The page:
Not so long the opportunity presents itself and you ask her the big question: “Can you make chapo for dinner today?” She looks at you bewildered, as if you have confessed you have three children with three different women, and exclaims, “Ati!” in a manner that makes you doubt what you said. So you meekly repeat, “Unaeza pika chapo leo?” to which she more calmly replies, “Nope. You have not married me.”
You are left wondering where marriage comes in your craving for chapos. It’s not like you asked her to wash your boxers or bathe you like good girlfriends who want to be flown to exotic holiday destinations do. It’s cooking, which she’s been doing anyway. You feel slighted but you take it to the chin like a man you are. And she’s right, you have not married her.
If you are like my friend, you go to the butchery, order 1kg of nyama choma, and bring it home for the both of you. Then you hire a mama chapo after she’s left. And you hope that when she returns, there will still be some of the 20 chapos left in the refrigerator and you won’t tell her who cooked them. The desirable result of that is that she will ask you when you next want to eat chapatis.
If you are a strong independent male who can take care of himself (and full of wisdom) like myself, you learn how to cook chapos. Which is exactly what I have been doing in the last one week after my friend met resistance in his desire to have home-cooked chapati. That my boy was now eating frozen chapati and hoping he doesn’t have to summon Mama Chapo to testify that he doesn’t have a side chic who can prepare ISO-certified chapatis, along with the fact that the vibandas in my neighbourhood are running extortionist schemes in the name of hospitality businesses was the motivation I needed to start taking better care of myself. All the places around here sell 6cm-diameter chapatis at 20 bob and they are as thick as a single-ply tissue paper. The only exception is one old man who opens from 4.30 p.m. So I can’t eat chapatis for lunch unless I want to be conned. I don’t want to be conned. So I either have late lunch or early supper.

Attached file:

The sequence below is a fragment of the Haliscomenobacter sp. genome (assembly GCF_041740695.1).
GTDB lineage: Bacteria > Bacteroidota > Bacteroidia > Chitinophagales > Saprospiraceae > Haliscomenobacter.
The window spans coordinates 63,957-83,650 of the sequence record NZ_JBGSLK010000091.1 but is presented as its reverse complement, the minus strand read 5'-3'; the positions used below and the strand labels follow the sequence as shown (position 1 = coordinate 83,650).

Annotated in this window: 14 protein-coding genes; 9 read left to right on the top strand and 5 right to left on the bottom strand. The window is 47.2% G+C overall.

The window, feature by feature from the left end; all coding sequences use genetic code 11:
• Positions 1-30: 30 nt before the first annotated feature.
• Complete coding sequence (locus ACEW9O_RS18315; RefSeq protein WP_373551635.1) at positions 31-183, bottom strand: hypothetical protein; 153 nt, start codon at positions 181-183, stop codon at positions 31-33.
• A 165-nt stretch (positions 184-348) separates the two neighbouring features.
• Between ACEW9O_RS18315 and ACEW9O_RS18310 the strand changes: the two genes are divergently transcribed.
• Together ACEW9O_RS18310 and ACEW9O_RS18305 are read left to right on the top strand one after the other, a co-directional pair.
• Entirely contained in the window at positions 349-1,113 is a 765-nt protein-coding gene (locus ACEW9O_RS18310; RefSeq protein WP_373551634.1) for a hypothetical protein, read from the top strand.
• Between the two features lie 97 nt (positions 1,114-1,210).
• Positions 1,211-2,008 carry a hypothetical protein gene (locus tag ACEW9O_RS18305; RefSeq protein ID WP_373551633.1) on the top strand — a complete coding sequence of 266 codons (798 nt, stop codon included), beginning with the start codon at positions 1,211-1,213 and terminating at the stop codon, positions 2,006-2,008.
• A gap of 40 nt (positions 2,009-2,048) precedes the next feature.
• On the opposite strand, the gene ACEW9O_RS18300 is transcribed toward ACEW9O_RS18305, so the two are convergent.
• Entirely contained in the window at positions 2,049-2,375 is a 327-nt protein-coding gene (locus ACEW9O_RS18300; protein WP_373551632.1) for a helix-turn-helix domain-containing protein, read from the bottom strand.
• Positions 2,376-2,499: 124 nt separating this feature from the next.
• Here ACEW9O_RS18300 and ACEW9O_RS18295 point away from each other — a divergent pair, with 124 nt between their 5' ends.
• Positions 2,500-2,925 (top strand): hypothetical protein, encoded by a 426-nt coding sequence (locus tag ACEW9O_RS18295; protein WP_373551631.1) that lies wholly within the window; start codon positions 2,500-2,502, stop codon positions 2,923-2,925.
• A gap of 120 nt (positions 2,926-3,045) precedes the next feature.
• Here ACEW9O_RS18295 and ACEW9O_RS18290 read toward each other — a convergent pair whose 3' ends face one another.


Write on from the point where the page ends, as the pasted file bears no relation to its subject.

A lady friend sent me cooking instructions on Sunday and I spun my first chapati on Monday. It’s quite simple. There are no occupational hazards like there are in, say, frying fish except that of losing your fingerprints on the pan. So I don’t get why women who can cook chapati feel so hot; they always find excuses as if they have told you to send them your CV. “I’m not in the mood for cooking chapati today,” or “Come on 23rd, that’s the only day I can see a pan.” The worst are those who use your love for chapo to blackmail you into committing to them. “Why would I cook for you chapati and I’m not your girlfriend?” Woman, you have risked stewing your face in boiling cooking oil preparing fries that I didn’t ask for!
The first attempt came out fine. Three almost round bad boys that were as thick as I like my chapos to be, save for the small detail that they were too salty I woke up five times in the night to drink water to save my kidneys from imminent damage. The second batch was almost perfect although they still could have been used as a weapon in a Jackie Chan movie.
On Thursday, when I was in Mombasa CBD running errands, I decided to visit one of the most popular street food vendors along Mikindani Street (off Nkurumah Road) for benchmarking. There are four similar businesses along that street but she’s remained the Safaricom of that street although she seems to be abusing that dominance because you have to wait for over 30 minutes to have your chapos ready. She offers other foods but people primarily go there for the chapatis and she seems unable to manage the chapo supply chain effectively. Nonetheless, people still wait for half an hour instead of going to her competitors with instant service.
That day the wait was longer than usual because two customers ahead of me had ordered a combined total of 15 takeaway chapatis between themselves. And I was seventh on the queue. We must have waited for over 45 minutes because the lady who was fifth in line order viazi karai which she wolfed down then licked her hands dry and left in a huff. After watching that lady clean her hands with her tongue, I am no longer shaking hands with women; we are either hugging or clapping our hands as a form of greeting like Roho Maler Church adherents.
Just when my two saucers of deliciousness had been placed on the pan, three plain-clothed Mombasa County askaris arrived. No one made a dash for it because you cannot wait for an hour for chapati and leave it behind. I stayed put too but only because I hadn’t run in three months and it wasn’t a risk worth taking. They called the lady who handles the finances (and presumably the head of operations aside) for a chat. She must have refused to part with a bribe because they called for the vehicle which arrived in less in a minute. Like the driver was parked by the corner waiting for the outcome of the negotiations.